Article

Effect of starvation and refeeding on biochemical and immunological status of Balb/c mice: an experimental model of malnutrition.

Faculty of Natural Sciences, Center for Studies on Industrial Biotechnology, University of Oriente, Ave. Patricio Lumumba s/n, Santiago de Cuba 5, CP 90500, Cuba.
Immunopharmacology and Immunotoxicology (Impact Factor: 1.36). 11/2010; 33(3):438-46. DOI: 10.3109/08923973.2010.531732
Source: PubMed

ABSTRACT Although new methods for the induction of malnutrition disorders in laboratory animals have been developed, the bulk of the models described in the literature are essentially based on dietary restriction/starvation principle. In this context, little data are available about the metabolic and the immune system parameters of Balb/c mice under starvation/refeeding.
This study examined the effects of starvation and refeeding on the biochemical and immunological status of undernourished Balb/c mice.
Female Balb/c mice, weighing 20 g, were starved for 3 days and then refed with commercial pelleted diet for 8 days. The variables considered were as follows: body weight; serum protein and amino acid concentrations; liver protein content, and cholinesterase and arginase activities; jejunal protein and DNA contents as well as oligosaccharidase levels; hematological parameters (bone marrow and peripheral blood cellularity); peritoneal macrophage activation; and humoral and cell-mediated immune functions.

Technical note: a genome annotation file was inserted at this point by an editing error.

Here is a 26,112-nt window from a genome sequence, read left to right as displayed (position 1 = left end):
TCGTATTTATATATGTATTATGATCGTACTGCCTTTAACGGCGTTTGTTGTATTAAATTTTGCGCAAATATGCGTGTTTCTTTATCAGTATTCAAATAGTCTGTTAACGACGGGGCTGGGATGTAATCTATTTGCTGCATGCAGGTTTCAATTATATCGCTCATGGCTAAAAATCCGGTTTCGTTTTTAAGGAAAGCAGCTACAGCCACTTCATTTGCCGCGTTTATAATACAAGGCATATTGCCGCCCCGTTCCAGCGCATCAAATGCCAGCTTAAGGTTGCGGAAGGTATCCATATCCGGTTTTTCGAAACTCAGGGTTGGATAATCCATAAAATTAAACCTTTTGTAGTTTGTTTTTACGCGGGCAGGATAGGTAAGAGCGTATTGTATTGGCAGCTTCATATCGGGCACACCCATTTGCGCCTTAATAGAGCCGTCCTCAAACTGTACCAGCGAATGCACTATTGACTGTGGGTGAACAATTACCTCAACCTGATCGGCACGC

Profound alterations in both biochemical and immunological conditions appeared after the starvation period. Refeeding resulted in the normalization of serum albumin levels, the intestinal DNA content and the gut-mucosal associated enzymatic activities, the blood lymphocyte counts, and the number of peritoneal macrophages. The markers of liver metabolic function (cholinesterase and arginase activities), and those of bone marrow hemopoiesis and the adaptive immune response (T-dependent antibody titres and delayed-type hypersensitivity response) remained altered after refeeding compared with control mice.
These findings suggest that fasted mice can be used as an animal model of acute starvation that might prove useful in evaluating the effectiveness of nutritional and immunopharmacological interventions.

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